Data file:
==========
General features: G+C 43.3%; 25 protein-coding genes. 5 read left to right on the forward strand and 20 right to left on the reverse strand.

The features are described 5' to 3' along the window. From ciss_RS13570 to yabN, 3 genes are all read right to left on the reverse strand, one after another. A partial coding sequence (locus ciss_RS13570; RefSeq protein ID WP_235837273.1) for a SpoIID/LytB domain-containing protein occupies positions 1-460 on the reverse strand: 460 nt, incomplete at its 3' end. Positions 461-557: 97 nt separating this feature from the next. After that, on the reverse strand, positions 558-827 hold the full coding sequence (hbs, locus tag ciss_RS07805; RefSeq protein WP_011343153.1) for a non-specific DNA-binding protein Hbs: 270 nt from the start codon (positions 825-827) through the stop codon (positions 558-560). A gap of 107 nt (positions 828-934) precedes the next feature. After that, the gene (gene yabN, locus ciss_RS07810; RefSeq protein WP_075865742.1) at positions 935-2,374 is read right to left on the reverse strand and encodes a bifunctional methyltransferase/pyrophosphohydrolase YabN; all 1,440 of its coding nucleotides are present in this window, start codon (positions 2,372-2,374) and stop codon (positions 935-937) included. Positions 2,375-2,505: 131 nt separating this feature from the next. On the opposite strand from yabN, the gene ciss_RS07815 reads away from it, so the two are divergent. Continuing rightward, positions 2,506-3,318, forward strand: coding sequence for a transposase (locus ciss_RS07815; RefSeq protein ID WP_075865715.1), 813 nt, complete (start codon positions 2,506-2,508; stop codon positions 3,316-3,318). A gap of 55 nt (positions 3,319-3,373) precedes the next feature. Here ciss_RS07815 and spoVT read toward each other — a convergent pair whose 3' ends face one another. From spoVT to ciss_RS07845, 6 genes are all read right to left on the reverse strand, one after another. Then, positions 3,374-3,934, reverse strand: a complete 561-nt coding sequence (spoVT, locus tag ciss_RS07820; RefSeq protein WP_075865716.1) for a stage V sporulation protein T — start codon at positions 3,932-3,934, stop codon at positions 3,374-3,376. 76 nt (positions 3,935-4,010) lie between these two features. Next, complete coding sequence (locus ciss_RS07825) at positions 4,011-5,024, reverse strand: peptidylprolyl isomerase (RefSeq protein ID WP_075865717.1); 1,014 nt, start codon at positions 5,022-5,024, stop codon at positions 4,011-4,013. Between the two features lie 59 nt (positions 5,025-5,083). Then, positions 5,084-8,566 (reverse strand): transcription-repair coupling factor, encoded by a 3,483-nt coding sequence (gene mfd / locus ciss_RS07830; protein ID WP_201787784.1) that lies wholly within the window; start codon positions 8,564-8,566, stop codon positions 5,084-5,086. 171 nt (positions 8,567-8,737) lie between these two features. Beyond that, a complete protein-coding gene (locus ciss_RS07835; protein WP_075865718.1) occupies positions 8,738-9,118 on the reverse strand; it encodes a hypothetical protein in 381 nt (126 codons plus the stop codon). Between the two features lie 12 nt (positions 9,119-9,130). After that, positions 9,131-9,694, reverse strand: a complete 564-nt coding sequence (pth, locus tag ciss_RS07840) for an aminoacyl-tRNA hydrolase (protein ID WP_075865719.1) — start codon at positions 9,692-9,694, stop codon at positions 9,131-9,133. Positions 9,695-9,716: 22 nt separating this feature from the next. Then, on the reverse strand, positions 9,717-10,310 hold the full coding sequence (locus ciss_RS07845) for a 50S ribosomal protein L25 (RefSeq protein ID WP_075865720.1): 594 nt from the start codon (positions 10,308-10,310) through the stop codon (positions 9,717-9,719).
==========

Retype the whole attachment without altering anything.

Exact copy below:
General features: G+C 43.3%; 25 protein-coding genes. 5 read left to right on the forward strand and 20 right to left on the reverse strand.

The features are described 5' to 3' along the window. From ciss_RS13570 to yabN, 3 genes are all read right to left on the reverse strand, one after another. A partial coding sequence (locus ciss_RS13570; RefSeq protein ID WP_235837273.1) for a SpoIID/LytB domain-containing protein occupies positions 1-460 on the reverse strand: 460 nt, incomplete at its 3' end. Positions 461-557: 97 nt separating this feature from the next. After that, on the reverse strand, positions 558-827 hold the full coding sequence (hbs, locus tag ciss_RS07805; RefSeq protein WP_011343153.1) for a non-specific DNA-binding protein Hbs: 270 nt from the start codon (positions 825-827) through the stop codon (positions 558-560). A gap of 107 nt (positions 828-934) precedes the next feature. After that, the gene (gene yabN, locus ciss_RS07810; RefSeq protein WP_075865742.1) at positions 935-2,374 is read right to left on the reverse strand and encodes a bifunctional methyltransferase/pyrophosphohydrolase YabN; all 1,440 of its coding nucleotides are present in this window, start codon (positions 2,372-2,374) and stop codon (positions 935-937) included. Positions 2,375-2,505: 131 nt separating this feature from the next. On the opposite strand from yabN, the gene ciss_RS07815 reads away from it, so the two are divergent. Continuing rightward, positions 2,506-3,318, forward strand: coding sequence for a transposase (locus ciss_RS07815; RefSeq protein ID WP_075865715.1), 813 nt, complete (start codon positions 2,506-2,508; stop codon positions 3,316-3,318). A gap of 55 nt (positions 3,319-3,373) precedes the next feature. Here ciss_RS07815 and spoVT read toward each other — a convergent pair whose 3' ends face one another. From spoVT to ciss_RS07845, 6 genes are all read right to left on the reverse strand, one after another. Then, positions 3,374-3,934, reverse strand: a complete 561-nt coding sequence (spoVT, locus tag ciss_RS07820; RefSeq protein WP_075865716.1) for a stage V sporulation protein T — start codon at positions 3,932-3,934, stop codon at positions 3,374-3,376. 76 nt (positions 3,935-4,010) lie between these two features. Next, complete coding sequence (locus ciss_RS07825) at positions 4,011-5,024, reverse strand: peptidylprolyl isomerase (RefSeq protein ID WP_075865717.1); 1,014 nt, start codon at positions 5,022-5,024, stop codon at positions 4,011-4,013. Between the two features lie 59 nt (positions 5,025-5,083). Then, positions 5,084-8,566 (reverse strand): transcription-repair coupling factor, encoded by a 3,483-nt coding sequence (gene mfd / locus ciss_RS07830; protein ID WP_201787784.1) that lies wholly within the window; start codon positions 8,564-8,566, stop codon positions 5,084-5,086. 171 nt (positions 8,567-8,737) lie between these two features. Beyond that, a complete protein-coding gene (locus ciss_RS07835; protein WP_075865718.1) occupies positions 8,738-9,118 on the reverse strand; it encodes a hypothetical protein in 381 nt (126 codons plus the stop codon). Between the two features lie 12 nt (positions 9,119-9,130). After that, positions 9,131-9,694, reverse strand: a complete 564-nt coding sequence (pth, locus tag ciss_RS07840) for an aminoacyl-tRNA hydrolase (protein ID WP_075865719.1) — start codon at positions 9,692-9,694, stop codon at positions 9,131-9,133. Positions 9,695-9,716: 22 nt separating this feature from the next. Then, on the reverse strand, positions 9,717-10,310 hold the full coding sequence (locus ciss_RS07845) for a 50S ribosomal protein L25 (RefSeq protein ID WP_075865720.1): 594 nt from the start codon (positions 10,308-10,310) through the stop codon (positions 9,717-9,719).